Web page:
Me and my brain

Have you ever wondered what happens in the teenage brain? Read and find out.

Instructions

Do the preparation exercise first. Then read the text and do the other exercises.

Reading

Me and my brain

We all know that significant changes occur in our bodies during adolescence, but have you ever stopped to wonder what's actually going on inside our brains during this time?

To paint a clearer picture, we should first familiarise ourselves with the different parts of the brain. Did you know, for instance, that our brains are made up of around 100 billion nerve cells called neurons? And stemming from these neurons are several branch-like structures for sending and receiving electrical signals? Every time we do or think anything, a signal is transmitted. The signal travels down a long structure called the axon and, at the end, it passes across tiny gaps called synapses to the dendrites of another neuron, which receive the signal. In this way, messages are sent across our neural network.

Our brain structure changes dramatically as we grow up. Newborn babies have almost all their neurons but few connections between them, which is why they can't do very much. After a few months however, the number of connections explodes, which in turn helps tiny tots master a whole range of new skills such as walking and talking. Despite earlier myths that most brain development is completed in the first few years, we now know that our brains continue to develop throughout our lives and perhaps the most dramatic time of change and development is during puberty.

During this period of reorganisation, the brain witnesses a sudden increase in neurons not dissimilar to a plant growing uncontrollably in spring. Just as we prune a plant to make it stronger and healthier, we prune our brains. The connections that are used become stronger, whereas those which aren't used wither and die. So, the more frequently an action or thought is activated, the stronger the connections become between the neurons, which in turn strengthens the part of the brain being used. This explains why the more you do something, the better you become at it, reinforcing the old adage 'practice makes perfect'. In fact, it would seem that the teenage brain provides optimum conditions for perfecting skills such as playing a musical instrument, speaking another language or learning a complex computer game. It could therefore be argued that teenagers determine the development of their own grey matter through the activities and experiences they engage in.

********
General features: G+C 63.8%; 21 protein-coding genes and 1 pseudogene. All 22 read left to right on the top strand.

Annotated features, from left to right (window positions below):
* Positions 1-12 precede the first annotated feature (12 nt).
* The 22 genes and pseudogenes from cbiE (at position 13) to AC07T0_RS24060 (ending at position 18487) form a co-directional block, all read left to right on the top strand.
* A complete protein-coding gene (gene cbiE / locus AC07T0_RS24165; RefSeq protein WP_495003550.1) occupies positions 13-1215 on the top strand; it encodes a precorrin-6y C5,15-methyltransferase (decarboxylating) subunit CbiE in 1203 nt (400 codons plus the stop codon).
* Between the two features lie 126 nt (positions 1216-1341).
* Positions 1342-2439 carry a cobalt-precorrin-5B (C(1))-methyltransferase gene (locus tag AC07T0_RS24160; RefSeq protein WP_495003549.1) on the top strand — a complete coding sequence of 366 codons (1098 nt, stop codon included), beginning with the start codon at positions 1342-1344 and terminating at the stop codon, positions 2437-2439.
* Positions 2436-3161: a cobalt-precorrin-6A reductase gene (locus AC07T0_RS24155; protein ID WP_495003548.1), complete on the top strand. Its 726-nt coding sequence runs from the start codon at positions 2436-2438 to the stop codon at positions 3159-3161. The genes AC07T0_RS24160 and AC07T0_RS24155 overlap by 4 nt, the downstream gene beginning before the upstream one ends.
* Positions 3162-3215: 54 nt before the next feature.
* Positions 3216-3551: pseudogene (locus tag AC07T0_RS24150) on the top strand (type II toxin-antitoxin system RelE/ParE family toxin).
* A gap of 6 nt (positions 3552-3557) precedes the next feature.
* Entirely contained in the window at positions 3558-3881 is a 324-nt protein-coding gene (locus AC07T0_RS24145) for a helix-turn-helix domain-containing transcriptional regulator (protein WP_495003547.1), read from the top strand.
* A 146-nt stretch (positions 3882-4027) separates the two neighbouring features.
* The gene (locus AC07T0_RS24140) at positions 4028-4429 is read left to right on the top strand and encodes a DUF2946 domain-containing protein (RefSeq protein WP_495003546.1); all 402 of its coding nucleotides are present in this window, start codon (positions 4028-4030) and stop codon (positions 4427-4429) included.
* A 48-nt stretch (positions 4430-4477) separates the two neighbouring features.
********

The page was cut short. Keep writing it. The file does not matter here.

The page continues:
It may also be unsurprising to many to learn that the last part of the adolescent brain to develop is the frontal cortex, responsible for self-control, problem solving and decision making. Consequently, long before teens become adept at rational, abstract thinking and logical decision making, they rely on the emotional centre of the brain to make choices and think. So perhaps unpredictable, volatile, risk-taking teenage behaviour, often put down to hormones, may actually have more to do with what's going on inside our brain.

Discussion

Did you learn anything new from the text? Do you know any interesting facts about the human brain?

Language level
Average: 3.2 (13 votes)
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Comments

Submitted by GyattGrabber26 on Mon, 11/06/2023 - 11:17

My brain is teey tiny

Submitted by pomelo on Mon, 04/17/2023 - 14:40

I don't know much about the human brain but I learned many new things through the text

Submitted by Edaa on Wed, 06/08/2022 - 06:20

I didn't know much about the brain but learned new things from the text.
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Submitted by robotrobot on Tue, 03/01/2022 - 15:36

Unfortunately,I know only one absorbing fact about human brain and it goes as follows: Our brain's storage is enormous so that we could record a movie lasting for 300 years on it.Regarding to the article,It was arresting to figure out that adolescent's risk-taking and volatile behaviour can stem from changes or processes of brain.

Submitted by Putin_ProGamer on Wed, 01/19/2022 - 11:49

My brain is stupid

Submitted by Rusin on Thu, 09/24/2020 - 07:44

Well, i've never thought about it in this way. This text inspired me to find out more information about brain. I'm very curious how everything works. In my opinion that article is one of the best on this website.
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Submitted by Youjiro on Sun, 02/10/2019 - 09:07

I didn't know anything about our brain.But I learned some brain topic .I'm interested in people who tip input in their head. I can't believe that why people want to change brain activity.
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